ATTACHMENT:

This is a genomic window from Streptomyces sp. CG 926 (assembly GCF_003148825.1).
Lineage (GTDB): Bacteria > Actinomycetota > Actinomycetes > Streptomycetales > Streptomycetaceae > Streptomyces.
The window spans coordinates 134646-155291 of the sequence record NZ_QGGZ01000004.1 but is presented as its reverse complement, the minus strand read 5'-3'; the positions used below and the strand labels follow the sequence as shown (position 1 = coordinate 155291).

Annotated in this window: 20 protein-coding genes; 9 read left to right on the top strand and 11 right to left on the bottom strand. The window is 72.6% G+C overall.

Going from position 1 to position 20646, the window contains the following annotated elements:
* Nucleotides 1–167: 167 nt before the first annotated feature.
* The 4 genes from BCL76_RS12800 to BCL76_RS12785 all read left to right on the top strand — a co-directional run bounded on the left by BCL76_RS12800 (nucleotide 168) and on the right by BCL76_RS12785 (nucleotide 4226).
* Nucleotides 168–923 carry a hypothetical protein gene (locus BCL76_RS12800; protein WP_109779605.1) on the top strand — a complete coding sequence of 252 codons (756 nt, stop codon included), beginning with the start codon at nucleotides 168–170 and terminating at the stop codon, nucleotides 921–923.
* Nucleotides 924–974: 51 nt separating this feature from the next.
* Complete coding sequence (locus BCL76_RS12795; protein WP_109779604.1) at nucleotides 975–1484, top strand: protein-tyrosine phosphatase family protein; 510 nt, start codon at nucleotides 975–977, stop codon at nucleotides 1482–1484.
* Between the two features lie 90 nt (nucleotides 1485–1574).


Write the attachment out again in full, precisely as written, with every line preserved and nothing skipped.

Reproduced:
This is a genomic window from Streptomyces sp. CG 926 (assembly GCF_003148825.1).
Lineage (GTDB): Bacteria > Actinomycetota > Actinomycetes > Streptomycetales > Streptomycetaceae > Streptomyces.
The window spans coordinates 134646-155291 of the sequence record NZ_QGGZ01000004.1 but is presented as its reverse complement, the minus strand read 5'-3'; the positions used below and the strand labels follow the sequence as shown (position 1 = coordinate 155291).

Annotated in this window: 20 protein-coding genes; 9 read left to right on the top strand and 11 right to left on the bottom strand. The window is 72.6% G+C overall.

Going from position 1 to position 20646, the window contains the following annotated elements:
* Nucleotides 1–167: 167 nt before the first annotated feature.
* The 4 genes from BCL76_RS12800 to BCL76_RS12785 all read left to right on the top strand — a co-directional run bounded on the left by BCL76_RS12800 (nucleotide 168) and on the right by BCL76_RS12785 (nucleotide 4226).
* Nucleotides 168–923 carry a hypothetical protein gene (locus BCL76_RS12800; protein WP_109779605.1) on the top strand — a complete coding sequence of 252 codons (756 nt, stop codon included), beginning with the start codon at nucleotides 168–170 and terminating at the stop codon, nucleotides 921–923.
* Nucleotides 924–974: 51 nt separating this feature from the next.
* Complete coding sequence (locus BCL76_RS12795; protein WP_109779604.1) at nucleotides 975–1484, top strand: protein-tyrosine phosphatase family protein; 510 nt, start codon at nucleotides 975–977, stop codon at nucleotides 1482–1484.
* Between the two features lie 90 nt (nucleotides 1485–1574).